If you’re an experienced runner and can run at a speed of 10.9 miles an hour for 30 minutes, you’ll burn approximately 707 calories. However, this is a fast pace, and if you aren’t up to that level yet, don’t worry. Cut the speed in half and burn the same amount of calories for an hour instead. Remember, your body will plateau the minute it gets comfortable with any exercise, so find ways to push yourself each time.
Swimming can burn 700 calories in 68 minutes, and cycling at 10 miles per hour can burn the same amount in 96 minutes. However, with cycling, take into account the terrain.
Inclines of various degrees can increase your heart rate, thereby increasing your calorie burn rate Studies have shown that, on average, a person weighing 150 pounds can burn approximately 750 calories in an hour of jump roping. If you weigh more, you’ll burn more calories in that hour but if you weigh less, you’ll burn slightly fewer calories. However, don’t think that jumping up and down in one spot has to be boring.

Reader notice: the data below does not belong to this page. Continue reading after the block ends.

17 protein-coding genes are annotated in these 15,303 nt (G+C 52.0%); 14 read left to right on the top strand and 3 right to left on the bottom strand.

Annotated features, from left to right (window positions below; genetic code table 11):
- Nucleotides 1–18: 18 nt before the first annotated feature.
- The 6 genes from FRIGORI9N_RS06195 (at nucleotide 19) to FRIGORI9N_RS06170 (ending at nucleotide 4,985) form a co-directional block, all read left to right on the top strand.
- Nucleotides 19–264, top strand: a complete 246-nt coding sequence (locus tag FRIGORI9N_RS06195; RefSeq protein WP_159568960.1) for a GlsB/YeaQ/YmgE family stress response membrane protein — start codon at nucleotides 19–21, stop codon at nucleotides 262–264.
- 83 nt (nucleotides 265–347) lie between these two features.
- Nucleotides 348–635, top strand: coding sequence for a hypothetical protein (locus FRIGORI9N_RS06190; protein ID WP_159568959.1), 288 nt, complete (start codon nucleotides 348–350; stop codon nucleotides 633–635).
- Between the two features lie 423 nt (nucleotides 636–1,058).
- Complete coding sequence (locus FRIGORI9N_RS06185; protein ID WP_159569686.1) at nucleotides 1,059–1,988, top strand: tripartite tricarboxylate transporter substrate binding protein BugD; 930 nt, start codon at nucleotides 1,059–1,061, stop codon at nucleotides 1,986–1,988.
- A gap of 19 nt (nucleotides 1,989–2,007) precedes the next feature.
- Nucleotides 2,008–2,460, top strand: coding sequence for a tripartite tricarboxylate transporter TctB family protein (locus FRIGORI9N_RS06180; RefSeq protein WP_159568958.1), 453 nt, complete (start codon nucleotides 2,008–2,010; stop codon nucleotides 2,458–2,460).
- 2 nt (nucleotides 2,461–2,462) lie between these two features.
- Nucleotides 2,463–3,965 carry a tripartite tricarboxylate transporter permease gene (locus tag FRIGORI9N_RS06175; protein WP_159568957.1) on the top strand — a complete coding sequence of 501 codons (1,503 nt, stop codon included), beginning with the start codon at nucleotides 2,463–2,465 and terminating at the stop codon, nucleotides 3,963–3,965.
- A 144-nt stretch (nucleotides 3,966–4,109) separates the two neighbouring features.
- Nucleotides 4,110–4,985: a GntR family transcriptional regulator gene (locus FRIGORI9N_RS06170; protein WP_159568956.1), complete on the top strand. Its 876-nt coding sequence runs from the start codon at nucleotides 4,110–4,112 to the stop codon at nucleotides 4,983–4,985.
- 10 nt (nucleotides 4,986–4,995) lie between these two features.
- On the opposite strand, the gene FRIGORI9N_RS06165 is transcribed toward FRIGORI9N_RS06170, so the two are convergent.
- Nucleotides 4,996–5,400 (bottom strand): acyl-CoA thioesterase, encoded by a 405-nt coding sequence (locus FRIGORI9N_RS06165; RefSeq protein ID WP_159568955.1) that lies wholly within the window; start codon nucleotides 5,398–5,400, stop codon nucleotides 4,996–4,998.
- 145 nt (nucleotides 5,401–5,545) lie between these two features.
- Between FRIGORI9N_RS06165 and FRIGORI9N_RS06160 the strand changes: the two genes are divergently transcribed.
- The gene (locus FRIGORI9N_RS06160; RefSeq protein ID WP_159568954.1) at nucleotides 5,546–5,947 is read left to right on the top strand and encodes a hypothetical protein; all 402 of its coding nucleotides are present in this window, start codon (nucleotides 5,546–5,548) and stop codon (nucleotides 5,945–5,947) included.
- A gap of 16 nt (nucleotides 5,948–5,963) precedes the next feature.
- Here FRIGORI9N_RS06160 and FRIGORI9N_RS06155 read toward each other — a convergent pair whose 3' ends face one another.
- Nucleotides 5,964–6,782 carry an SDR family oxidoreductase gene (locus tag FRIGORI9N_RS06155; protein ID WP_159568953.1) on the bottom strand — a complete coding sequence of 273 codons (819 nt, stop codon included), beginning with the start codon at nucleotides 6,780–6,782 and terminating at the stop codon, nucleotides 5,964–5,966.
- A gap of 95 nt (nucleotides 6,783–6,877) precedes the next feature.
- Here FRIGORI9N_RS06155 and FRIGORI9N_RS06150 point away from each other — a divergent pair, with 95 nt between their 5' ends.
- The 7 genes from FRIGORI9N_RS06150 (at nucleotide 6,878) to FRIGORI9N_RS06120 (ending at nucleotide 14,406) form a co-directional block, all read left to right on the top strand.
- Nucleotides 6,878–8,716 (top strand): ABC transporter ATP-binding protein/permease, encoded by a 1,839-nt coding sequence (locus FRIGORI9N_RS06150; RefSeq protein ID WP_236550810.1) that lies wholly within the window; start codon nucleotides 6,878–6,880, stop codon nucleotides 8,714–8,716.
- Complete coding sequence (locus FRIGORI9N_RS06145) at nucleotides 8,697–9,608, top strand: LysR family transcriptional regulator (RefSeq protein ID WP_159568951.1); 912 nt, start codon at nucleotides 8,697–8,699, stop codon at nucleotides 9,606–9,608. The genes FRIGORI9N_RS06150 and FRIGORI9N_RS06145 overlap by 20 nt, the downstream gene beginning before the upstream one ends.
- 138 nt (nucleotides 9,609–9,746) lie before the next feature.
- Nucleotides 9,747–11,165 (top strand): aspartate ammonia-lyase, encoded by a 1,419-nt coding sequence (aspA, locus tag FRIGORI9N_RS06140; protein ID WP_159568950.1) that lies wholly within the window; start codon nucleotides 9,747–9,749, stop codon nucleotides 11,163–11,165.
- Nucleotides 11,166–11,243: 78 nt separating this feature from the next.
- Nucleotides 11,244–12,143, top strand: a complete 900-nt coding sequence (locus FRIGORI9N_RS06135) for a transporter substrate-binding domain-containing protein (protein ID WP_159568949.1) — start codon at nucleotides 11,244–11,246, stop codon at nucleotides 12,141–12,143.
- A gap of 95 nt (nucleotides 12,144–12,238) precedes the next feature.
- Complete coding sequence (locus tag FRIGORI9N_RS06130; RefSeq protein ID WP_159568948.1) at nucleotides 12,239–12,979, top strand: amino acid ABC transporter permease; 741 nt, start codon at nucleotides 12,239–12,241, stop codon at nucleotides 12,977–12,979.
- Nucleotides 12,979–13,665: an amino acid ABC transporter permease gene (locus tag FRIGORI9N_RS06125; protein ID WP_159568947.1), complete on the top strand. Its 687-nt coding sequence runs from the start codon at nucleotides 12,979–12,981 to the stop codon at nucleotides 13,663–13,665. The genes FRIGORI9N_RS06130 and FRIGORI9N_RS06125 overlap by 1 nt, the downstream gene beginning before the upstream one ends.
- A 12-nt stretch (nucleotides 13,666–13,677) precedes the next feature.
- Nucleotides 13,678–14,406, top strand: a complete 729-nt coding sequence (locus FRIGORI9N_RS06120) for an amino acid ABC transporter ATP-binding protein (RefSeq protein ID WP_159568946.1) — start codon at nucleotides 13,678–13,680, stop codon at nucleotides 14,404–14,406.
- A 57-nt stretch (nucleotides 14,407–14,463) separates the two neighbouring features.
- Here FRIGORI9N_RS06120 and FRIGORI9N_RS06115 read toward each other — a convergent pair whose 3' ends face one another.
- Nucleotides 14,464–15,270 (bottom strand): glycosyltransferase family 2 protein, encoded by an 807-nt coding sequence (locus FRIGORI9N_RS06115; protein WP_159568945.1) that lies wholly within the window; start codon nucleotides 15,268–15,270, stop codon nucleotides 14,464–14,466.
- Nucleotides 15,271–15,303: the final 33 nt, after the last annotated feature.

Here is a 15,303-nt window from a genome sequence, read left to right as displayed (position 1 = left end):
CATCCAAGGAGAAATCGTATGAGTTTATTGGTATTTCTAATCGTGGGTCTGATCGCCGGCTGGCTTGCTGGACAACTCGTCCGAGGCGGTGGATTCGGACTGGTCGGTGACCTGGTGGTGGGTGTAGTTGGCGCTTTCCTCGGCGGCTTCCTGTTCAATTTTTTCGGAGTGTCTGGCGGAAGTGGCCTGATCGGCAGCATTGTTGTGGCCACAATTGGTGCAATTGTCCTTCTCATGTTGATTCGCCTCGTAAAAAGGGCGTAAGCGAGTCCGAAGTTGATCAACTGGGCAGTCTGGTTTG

Do tricks, switch off hopping on one foot and then the other, move from side to side, and front to back. Work different angles of your calves, quads, glutes and core. For instance, you may start your workout with 10 reps of four exercises. Two are cardio based and two are weight-based, but target different muscle groups. Complete all four exercises and then on your next round, do only nine.
As you move through the workout, your reps decrease by one each time. In the end, you’re left with one rep each, but you’ve done 55 reps of four different exercises. Use a heart monitor to calculate how many calories you’ve burned along the way. What if you want to mix things up a bit and go beyond pure cardio? Can you add weights to your program and still burn 700 calories?
Of course. It’s easy to mix dumbbell exercises with plyometric, cardio combinations, and workout aids like the stepper to customize a workout to your needs.
You can set a structure of alternating weights and cardio or use a ladder program..